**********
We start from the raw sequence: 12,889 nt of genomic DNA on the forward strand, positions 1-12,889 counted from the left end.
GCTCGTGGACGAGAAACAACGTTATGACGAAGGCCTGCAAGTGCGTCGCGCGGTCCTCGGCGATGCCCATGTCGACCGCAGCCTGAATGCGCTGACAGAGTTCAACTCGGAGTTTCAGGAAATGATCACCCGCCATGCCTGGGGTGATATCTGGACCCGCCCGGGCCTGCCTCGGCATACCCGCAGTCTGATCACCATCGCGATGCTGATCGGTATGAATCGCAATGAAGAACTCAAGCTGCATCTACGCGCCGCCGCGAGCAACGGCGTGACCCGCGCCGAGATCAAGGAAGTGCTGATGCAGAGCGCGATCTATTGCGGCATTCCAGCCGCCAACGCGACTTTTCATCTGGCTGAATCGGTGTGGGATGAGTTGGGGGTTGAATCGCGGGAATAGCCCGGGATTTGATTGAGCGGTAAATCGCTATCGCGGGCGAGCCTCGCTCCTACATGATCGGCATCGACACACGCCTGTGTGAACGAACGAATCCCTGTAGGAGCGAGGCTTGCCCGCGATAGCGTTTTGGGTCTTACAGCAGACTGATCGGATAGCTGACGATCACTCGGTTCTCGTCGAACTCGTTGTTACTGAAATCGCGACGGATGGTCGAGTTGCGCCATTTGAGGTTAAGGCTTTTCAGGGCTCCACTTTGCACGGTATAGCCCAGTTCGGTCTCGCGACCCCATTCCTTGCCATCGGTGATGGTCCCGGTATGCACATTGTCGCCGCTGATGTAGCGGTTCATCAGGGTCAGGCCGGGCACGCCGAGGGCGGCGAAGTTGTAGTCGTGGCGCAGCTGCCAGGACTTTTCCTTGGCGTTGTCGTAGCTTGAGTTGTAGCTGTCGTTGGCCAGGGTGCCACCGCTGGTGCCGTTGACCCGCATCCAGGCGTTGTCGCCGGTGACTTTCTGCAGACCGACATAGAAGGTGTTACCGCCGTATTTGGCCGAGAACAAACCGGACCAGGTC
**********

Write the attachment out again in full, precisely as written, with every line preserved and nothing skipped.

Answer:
We start from the raw sequence: 12,889 nt of genomic DNA on the forward strand, positions 1-12,889 counted from the left end.
GCTCGTGGACGAGAAACAACGTTATGACGAAGGCCTGCAAGTGCGTCGCGCGGTCCTCGGCGATGCCCATGTCGACCGCAGCCTGAATGCGCTGACAGAGTTCAACTCGGAGTTTCAGGAAATGATCACCCGCCATGCCTGGGGTGATATCTGGACCCGCCCGGGCCTGCCTCGGCATACCCGCAGTCTGATCACCATCGCGATGCTGATCGGTATGAATCGCAATGAAGAACTCAAGCTGCATCTACGCGCCGCCGCGAGCAACGGCGTGACCCGCGCCGAGATCAAGGAAGTGCTGATGCAGAGCGCGATCTATTGCGGCATTCCAGCCGCCAACGCGACTTTTCATCTGGCTGAATCGGTGTGGGATGAGTTGGGGGTTGAATCGCGGGAATAGCCCGGGATTTGATTGAGCGGTAAATCGCTATCGCGGGCGAGCCTCGCTCCTACATGATCGGCATCGACACACGCCTGTGTGAACGAACGAATCCCTGTAGGAGCGAGGCTTGCCCGCGATAGCGTTTTGGGTCTTACAGCAGACTGATCGGATAGCTGACGATCACTCGGTTCTCGTCGAACTCGTTGTTACTGAAATCGCGACGGATGGTCGAGTTGCGCCATTTGAGGTTAAGGCTTTTCAGGGCTCCACTTTGCACGGTATAGCCCAGTTCGGTCTCGCGACCCCATTCCTTGCCATCGGTGATGGTCCCGGTATGCACATTGTCGCCGCTGATGTAGCGGTTCATCAGGGTCAGGCCGGGCACGCCGAGGGCGGCGAAGTTGTAGTCGTGGCGCAGCTGCCAGGACTTTTCCTTGGCGTTGTCGTAGCTTGAGTTGTAGCTGTCGTTGGCCAGGGTGCCACCGCTGGTGCCGTTGACCCGCATCCAGGCGTTGTCGCCGGTGACTTTCTGCAGACCGACATAGAAGGTGTTACCGCCGTATTTGGCCGAGAACAAACCGGACCAGGTC